Powers out how to keep fish alive?

  • With everything going on ranging from the various wild fires, to extreme heat in some regions, it can be HUGELY important to have a backup plan in case there are any rolling power outages in your area. Some of the following are either short term or long term solutions, that kind of have their own set of pros and cons.

    • Battery Powered - A lot of equipment can be found in a battery powered form, such as small water fans (to circulate the water around) to even air pumps. These devices are really only limited to the number of batteries that you can carry on hand.
    • Backup UPS - These are those devices you normally find with higher end electronics, or with computers. These are huge batteries that can power devices for a short period of time to a very long period of time dependent on the amount of wattage you require. Sadly, once they are out of battery usage there isn't a way to recharge them unless you have another way to feed them power specifically.
    • Generators - This is a long term solution and normally is found in higher end setups (such as for saltwater tanks, or aquarium companies) that allow for you to power everything as long as you have enough fuel to keep them running.

    As far as heaters, I have yet to find a heater that works and is battery powered. You may need to get a UPS, or try to find a better solution (dependent on your area, make a fire and use river rocks and heat them and then place them into your tank if its extremely cold outside - just make sure to watch the water temperature so it doesn't overheat or get way to hot fast).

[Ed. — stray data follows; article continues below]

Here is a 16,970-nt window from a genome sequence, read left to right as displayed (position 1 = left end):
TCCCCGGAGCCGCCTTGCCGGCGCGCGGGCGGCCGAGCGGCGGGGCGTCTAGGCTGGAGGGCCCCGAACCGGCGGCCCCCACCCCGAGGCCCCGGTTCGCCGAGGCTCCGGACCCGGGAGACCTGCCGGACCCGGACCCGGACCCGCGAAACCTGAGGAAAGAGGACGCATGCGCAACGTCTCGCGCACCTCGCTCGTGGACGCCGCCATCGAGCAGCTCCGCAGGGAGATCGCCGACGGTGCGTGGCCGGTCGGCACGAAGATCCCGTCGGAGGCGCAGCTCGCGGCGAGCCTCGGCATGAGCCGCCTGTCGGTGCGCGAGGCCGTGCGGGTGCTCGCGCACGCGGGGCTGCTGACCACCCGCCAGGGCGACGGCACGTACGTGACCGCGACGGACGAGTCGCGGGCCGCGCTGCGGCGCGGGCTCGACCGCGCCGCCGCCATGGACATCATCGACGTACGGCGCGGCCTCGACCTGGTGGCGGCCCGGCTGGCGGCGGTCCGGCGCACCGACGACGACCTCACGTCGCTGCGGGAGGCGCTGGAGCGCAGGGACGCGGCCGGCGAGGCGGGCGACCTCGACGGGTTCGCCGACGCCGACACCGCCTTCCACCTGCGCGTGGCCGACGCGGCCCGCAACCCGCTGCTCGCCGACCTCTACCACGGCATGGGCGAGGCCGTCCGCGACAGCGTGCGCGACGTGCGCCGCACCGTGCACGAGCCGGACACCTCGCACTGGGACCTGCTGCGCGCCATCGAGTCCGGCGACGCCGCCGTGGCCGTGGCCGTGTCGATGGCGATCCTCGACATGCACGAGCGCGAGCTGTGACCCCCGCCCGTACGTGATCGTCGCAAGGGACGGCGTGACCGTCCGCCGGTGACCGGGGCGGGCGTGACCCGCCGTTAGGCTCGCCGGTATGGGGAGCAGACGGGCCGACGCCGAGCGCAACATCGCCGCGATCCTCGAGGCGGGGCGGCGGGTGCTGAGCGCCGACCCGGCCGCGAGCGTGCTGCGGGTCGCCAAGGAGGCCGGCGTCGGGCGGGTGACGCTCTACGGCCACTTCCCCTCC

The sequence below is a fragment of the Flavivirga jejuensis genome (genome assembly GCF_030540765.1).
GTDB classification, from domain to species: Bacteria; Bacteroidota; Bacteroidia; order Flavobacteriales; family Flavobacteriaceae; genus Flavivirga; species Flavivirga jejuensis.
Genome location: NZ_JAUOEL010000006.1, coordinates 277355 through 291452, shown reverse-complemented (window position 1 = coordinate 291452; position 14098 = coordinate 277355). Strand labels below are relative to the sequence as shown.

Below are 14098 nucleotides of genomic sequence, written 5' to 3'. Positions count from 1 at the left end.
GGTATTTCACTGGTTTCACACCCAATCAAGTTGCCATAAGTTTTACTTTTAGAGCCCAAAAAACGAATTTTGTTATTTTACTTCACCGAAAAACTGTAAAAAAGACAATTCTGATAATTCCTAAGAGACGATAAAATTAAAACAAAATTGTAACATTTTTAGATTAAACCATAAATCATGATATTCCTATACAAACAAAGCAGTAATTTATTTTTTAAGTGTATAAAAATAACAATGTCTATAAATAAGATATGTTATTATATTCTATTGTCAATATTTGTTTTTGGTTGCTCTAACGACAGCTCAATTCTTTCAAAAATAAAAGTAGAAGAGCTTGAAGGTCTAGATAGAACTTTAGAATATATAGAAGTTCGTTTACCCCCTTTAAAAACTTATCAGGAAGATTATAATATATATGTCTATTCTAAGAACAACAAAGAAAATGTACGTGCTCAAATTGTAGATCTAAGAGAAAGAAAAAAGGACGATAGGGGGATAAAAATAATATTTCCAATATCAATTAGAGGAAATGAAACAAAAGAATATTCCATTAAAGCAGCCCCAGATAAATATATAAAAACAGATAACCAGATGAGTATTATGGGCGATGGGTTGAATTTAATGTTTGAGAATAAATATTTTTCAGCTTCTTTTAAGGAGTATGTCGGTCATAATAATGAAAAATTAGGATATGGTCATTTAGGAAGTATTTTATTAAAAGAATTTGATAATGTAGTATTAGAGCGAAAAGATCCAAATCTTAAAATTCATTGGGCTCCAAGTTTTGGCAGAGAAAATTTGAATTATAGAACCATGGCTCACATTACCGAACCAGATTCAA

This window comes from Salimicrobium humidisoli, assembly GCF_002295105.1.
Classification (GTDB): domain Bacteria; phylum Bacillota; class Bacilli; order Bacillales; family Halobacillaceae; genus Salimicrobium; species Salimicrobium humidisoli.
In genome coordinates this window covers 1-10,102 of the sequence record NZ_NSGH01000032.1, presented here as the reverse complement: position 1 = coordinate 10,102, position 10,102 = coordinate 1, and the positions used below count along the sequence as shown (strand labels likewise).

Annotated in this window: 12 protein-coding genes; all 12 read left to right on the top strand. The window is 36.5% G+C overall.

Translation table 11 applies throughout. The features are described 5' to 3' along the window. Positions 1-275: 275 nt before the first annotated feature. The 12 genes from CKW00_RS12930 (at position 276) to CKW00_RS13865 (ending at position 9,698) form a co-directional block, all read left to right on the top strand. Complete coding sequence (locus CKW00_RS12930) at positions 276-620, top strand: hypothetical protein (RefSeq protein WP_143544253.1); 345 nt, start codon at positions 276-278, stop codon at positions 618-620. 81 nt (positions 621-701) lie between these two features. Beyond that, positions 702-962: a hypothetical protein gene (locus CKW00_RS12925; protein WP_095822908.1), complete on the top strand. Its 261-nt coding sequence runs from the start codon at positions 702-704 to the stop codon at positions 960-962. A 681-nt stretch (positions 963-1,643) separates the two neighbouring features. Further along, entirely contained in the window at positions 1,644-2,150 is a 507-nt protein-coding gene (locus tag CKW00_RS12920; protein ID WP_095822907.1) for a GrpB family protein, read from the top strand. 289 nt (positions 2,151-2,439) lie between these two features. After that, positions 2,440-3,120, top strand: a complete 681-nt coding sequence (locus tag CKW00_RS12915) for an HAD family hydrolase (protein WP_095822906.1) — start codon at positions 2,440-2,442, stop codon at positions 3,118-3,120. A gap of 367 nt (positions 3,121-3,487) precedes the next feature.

• Do you recommend any specific UPS units or any specific battery powered pieces of equipment?

    For a UPS, make sure you get one that automatically switches over and has atleast some outlets that are not used for it and some are (to allow for some heavy items like lights or non-essential filters) to be turned off. I try to find one with a decent warranty and one that lasts atleast a good amount of time with the load you expect (look at the items to see wattage per hour of usage), and then see how long that will go. You could also get one with a digital display that outputs how much load is on there and will tell you how long it will last.

    You ideally want one that lasts at a bare minimum of 4-6 hours, or ideally 8-12 hours. Anything more than that is an added bonus, especially those that have replaceable batteries since you can have a pair as a real backup.

    REMEMBER; they are pricey, but you are getting a power backup AND a surge protector (a really good one at that).

    For a battery backup; you really just want air pumps/bubblers that can mix up the water a given rate. I just try to find one with common batteries (ex: AA or AAA) since others take small 9V batteries which always seem to last longer and cost more money if you buy the batteries in bulk.

  • Has anyone tried that candle trick that can use a pot or rocks to keep things hot? It might sound bad but possibly warming up river rocks and then placing them into the tank in order to keep it warm (and not having the rocks too hot it boils the water or overheats it).

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